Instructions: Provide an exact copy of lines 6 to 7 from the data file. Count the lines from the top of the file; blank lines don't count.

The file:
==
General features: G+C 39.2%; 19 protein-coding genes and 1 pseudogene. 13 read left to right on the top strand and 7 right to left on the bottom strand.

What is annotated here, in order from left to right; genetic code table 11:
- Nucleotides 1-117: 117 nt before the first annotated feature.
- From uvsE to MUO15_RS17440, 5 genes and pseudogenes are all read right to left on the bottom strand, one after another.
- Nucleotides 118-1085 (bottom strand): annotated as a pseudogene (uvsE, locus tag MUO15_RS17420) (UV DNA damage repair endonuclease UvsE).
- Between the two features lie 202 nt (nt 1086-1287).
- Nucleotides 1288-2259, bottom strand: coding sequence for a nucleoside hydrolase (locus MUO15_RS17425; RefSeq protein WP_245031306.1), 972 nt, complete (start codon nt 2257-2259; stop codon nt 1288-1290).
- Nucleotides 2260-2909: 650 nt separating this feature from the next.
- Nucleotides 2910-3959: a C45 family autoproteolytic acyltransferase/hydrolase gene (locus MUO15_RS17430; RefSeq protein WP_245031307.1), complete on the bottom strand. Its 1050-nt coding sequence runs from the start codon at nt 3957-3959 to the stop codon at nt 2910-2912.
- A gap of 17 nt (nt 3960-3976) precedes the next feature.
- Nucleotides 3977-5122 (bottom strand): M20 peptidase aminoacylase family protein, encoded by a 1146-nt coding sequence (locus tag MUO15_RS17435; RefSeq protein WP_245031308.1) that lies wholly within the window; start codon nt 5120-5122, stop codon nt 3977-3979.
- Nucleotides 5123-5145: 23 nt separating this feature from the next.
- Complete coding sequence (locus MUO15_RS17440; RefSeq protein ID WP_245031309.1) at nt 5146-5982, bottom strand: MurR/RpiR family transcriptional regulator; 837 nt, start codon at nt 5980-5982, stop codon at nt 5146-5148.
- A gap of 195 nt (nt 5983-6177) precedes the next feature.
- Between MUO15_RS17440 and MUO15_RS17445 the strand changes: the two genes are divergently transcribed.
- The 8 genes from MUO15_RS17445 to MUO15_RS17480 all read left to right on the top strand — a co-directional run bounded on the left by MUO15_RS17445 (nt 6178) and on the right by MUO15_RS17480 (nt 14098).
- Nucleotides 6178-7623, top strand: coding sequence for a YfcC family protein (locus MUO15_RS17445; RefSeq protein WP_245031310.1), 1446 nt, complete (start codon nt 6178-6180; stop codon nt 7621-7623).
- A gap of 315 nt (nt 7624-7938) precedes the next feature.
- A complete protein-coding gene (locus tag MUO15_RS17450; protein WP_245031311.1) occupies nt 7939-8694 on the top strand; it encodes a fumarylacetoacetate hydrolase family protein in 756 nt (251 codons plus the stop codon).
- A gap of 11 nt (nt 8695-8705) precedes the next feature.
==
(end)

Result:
- Between the two features lie 202 nt (nt 1086-1287).
- Nucleotides 1288-2259, bottom strand: coding sequence for a nucleoside hydrolase (locus MUO15_RS17425; RefSeq protein WP_245031306.1), 972 nt, complete (start codon nt 2257-2259; stop codon nt 1288-1290).